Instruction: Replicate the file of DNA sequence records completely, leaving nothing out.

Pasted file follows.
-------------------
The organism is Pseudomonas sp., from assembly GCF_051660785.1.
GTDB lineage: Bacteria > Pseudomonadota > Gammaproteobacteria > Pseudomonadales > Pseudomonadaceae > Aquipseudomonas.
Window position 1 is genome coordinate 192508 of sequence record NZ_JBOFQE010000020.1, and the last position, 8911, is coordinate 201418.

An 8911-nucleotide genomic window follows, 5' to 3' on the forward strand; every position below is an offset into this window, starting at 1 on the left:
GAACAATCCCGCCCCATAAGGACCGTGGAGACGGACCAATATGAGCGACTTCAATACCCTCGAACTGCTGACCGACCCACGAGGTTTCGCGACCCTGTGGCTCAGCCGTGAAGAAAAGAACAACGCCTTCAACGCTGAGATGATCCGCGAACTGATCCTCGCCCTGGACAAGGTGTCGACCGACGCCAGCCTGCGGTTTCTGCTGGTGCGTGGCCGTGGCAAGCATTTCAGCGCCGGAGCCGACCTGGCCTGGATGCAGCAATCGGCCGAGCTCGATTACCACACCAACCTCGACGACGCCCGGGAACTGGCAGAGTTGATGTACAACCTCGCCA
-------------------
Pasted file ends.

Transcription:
The organism is Pseudomonas sp., from assembly GCF_051660785.1.
GTDB lineage: Bacteria > Pseudomonadota > Gammaproteobacteria > Pseudomonadales > Pseudomonadaceae > Aquipseudomonas.
Window position 1 is genome coordinate 192508 of sequence record NZ_JBOFQE010000020.1, and the last position, 8911, is coordinate 201418.

An 8911-nucleotide genomic window follows, 5' to 3' on the forward strand; every position below is an offset into this window, starting at 1 on the left:
GAACAATCCCGCCCCATAAGGACCGTGGAGACGGACCAATATGAGCGACTTCAATACCCTCGAACTGCTGACCGACCCACGAGGTTTCGCGACCCTGTGGCTCAGCCGTGAAGAAAAGAACAACGCCTTCAACGCTGAGATGATCCGCGAACTGATCCTCGCCCTGGACAAGGTGTCGACCGACGCCAGCCTGCGGTTTCTGCTGGTGCGTGGCCGTGGCAAGCATTTCAGCGCCGGAGCCGACCTGGCCTGGATGCAGCAATCGGCCGAGCTCGATTACCACACCAACCTCGACGACGCCCGGGAACTGGCAGAGTTGATGTACAACCTCGCCA